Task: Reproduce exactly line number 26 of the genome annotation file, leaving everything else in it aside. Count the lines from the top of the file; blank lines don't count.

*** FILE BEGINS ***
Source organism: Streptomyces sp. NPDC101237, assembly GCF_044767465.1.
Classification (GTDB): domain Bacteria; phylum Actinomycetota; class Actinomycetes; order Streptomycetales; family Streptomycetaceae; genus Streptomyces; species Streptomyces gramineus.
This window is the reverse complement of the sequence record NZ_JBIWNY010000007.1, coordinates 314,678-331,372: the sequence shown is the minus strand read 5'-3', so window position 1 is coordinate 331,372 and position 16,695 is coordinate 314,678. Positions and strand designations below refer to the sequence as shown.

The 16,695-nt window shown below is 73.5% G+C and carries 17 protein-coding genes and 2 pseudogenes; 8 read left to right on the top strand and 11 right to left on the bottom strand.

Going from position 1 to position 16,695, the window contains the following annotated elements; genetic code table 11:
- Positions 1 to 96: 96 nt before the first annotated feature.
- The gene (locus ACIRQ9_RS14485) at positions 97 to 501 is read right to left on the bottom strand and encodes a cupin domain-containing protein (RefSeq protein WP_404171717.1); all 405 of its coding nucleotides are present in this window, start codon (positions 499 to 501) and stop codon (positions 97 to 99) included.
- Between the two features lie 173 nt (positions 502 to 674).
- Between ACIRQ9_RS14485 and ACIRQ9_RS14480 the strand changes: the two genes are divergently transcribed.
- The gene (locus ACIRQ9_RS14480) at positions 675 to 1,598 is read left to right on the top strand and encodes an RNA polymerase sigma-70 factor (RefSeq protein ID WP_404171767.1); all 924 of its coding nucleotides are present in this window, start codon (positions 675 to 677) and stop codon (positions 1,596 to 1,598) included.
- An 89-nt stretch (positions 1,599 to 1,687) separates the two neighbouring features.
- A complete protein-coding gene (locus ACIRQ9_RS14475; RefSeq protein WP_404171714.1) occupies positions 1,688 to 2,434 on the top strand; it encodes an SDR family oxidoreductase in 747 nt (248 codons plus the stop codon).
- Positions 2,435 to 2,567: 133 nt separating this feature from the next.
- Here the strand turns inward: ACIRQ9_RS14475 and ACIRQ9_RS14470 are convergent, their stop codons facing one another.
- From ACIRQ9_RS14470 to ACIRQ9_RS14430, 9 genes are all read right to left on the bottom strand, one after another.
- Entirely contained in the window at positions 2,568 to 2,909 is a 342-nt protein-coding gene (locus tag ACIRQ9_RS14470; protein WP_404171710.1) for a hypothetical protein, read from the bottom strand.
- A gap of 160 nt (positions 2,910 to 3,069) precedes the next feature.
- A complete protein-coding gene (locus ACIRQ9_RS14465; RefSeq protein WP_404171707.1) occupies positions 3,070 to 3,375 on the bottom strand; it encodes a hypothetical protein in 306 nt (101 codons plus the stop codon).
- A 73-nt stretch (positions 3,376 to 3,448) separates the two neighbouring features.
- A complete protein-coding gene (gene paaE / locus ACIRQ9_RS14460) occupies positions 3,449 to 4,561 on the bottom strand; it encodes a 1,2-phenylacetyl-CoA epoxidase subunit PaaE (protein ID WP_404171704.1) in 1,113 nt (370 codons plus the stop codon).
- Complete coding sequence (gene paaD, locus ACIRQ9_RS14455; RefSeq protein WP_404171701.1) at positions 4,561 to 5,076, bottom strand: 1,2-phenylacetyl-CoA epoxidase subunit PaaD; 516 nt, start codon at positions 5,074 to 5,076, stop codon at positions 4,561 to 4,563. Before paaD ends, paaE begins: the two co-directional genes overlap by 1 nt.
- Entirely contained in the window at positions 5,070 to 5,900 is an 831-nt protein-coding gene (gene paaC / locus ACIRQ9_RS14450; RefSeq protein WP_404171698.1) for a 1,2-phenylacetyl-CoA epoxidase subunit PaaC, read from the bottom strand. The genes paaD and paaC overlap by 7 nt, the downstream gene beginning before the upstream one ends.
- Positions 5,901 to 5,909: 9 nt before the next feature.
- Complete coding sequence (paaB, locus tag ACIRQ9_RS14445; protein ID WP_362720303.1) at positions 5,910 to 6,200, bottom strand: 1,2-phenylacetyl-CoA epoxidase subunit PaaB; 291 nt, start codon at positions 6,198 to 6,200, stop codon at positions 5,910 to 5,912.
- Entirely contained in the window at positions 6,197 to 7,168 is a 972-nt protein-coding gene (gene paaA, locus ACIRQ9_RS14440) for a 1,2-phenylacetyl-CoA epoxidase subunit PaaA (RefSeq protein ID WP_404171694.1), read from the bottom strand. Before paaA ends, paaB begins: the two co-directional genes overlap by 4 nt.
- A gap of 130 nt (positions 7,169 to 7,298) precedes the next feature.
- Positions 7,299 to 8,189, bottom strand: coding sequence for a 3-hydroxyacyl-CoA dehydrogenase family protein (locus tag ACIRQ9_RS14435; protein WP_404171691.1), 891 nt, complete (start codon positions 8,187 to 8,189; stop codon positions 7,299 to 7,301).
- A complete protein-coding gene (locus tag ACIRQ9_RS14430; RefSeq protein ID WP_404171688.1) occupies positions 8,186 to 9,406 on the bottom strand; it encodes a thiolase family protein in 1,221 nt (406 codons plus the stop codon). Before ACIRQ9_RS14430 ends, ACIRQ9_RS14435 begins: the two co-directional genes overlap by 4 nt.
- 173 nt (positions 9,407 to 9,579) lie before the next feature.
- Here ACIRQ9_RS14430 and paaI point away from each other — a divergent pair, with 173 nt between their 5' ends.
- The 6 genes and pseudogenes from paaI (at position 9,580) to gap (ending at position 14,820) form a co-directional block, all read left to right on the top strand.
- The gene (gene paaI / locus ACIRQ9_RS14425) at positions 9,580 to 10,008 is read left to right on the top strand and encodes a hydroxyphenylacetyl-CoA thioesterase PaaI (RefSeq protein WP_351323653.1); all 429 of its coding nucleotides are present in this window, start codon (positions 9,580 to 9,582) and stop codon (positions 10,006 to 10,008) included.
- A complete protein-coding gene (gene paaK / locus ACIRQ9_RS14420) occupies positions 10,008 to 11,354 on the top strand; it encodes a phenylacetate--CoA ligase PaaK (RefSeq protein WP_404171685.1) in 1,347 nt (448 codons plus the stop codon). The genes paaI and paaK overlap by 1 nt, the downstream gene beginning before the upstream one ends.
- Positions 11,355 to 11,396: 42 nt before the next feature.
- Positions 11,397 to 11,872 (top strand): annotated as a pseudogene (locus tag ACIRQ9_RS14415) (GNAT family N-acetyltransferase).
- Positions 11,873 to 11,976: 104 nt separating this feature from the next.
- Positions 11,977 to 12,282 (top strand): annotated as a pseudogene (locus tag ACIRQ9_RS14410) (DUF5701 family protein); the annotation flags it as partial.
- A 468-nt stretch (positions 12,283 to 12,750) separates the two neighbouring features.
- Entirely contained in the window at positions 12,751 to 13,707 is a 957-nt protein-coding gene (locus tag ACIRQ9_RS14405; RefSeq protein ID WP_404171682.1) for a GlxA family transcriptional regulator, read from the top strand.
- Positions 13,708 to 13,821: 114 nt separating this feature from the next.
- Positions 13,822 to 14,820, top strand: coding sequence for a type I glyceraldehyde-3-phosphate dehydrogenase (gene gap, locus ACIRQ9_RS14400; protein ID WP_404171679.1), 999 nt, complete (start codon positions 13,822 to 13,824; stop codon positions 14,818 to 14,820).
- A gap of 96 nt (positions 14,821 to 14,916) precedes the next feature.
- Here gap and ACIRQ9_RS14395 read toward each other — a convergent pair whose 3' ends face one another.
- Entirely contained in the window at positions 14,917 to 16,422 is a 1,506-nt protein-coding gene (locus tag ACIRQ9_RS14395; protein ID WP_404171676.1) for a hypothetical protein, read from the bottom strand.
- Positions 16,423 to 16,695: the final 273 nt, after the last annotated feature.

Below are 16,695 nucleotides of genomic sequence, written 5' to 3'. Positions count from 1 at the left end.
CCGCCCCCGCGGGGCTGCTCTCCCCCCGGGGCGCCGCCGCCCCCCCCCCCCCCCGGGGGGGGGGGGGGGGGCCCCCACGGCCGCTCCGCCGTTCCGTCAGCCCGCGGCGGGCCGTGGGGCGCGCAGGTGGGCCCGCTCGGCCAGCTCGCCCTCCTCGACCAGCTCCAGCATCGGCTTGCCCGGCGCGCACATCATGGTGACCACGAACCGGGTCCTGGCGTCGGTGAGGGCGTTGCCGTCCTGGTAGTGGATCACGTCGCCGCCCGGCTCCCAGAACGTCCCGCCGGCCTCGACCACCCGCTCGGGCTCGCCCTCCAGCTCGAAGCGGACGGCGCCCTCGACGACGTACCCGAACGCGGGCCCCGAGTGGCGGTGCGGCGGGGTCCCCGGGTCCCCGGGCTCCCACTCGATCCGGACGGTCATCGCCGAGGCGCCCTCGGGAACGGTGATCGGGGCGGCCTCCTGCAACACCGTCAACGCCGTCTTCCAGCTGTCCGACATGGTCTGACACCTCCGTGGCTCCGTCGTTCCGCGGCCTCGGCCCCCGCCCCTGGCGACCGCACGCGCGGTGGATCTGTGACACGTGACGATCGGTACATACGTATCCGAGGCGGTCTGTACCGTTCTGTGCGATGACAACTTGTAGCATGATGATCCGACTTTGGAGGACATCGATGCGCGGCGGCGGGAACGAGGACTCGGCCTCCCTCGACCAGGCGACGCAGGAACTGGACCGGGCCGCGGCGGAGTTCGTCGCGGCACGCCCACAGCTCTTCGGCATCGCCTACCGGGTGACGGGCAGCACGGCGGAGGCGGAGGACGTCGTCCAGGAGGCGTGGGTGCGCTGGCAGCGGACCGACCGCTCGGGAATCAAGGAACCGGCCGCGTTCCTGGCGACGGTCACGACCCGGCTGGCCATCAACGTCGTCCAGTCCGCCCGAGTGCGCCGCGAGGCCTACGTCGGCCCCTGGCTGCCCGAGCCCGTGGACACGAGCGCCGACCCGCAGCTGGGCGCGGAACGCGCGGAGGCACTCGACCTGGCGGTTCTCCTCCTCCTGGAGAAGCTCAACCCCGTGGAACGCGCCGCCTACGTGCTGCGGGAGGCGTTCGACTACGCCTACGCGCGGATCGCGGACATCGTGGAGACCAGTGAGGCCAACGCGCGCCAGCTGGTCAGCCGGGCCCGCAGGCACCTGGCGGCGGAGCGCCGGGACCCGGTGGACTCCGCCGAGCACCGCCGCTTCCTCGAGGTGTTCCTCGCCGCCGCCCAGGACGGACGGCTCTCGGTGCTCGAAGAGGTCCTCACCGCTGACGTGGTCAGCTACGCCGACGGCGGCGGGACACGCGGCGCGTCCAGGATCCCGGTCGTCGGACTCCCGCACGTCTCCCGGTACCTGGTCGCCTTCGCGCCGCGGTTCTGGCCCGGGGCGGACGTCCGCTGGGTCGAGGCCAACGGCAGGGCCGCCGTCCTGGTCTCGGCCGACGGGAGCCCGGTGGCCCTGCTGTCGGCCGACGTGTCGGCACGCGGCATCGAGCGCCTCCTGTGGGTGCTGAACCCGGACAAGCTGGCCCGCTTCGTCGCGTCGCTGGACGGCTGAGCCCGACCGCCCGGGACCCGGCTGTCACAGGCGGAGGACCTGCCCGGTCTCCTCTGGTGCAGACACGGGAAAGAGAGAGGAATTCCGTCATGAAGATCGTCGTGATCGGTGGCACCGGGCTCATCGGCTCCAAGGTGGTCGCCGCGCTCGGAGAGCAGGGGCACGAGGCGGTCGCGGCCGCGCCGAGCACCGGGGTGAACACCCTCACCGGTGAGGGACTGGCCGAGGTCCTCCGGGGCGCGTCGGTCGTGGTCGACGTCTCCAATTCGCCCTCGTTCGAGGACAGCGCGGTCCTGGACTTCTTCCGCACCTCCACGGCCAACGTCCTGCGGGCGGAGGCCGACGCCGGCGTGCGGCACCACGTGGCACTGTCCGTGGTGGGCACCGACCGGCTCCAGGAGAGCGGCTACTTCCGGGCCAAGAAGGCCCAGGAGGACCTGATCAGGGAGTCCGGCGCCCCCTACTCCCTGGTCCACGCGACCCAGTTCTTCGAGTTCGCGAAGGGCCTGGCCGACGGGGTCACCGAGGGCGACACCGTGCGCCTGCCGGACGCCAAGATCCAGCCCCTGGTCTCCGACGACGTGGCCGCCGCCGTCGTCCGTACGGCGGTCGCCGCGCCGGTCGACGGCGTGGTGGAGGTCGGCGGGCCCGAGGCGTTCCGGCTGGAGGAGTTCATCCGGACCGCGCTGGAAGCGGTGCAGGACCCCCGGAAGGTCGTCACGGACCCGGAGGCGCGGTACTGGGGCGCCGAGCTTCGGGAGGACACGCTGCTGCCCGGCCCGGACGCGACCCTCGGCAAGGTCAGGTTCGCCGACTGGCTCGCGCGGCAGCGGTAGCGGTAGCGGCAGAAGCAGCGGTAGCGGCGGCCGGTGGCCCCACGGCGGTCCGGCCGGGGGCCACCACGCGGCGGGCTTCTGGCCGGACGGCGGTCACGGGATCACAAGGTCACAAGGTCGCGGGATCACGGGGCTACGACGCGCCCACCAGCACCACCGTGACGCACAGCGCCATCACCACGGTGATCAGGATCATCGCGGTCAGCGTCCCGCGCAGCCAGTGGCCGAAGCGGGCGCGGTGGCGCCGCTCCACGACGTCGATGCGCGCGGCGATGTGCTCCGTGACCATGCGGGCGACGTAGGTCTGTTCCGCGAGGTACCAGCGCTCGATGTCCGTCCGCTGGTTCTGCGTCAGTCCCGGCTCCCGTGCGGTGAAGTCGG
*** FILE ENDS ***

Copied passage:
- A gap of 130 nt (positions 7,169 to 7,298) precedes the next feature.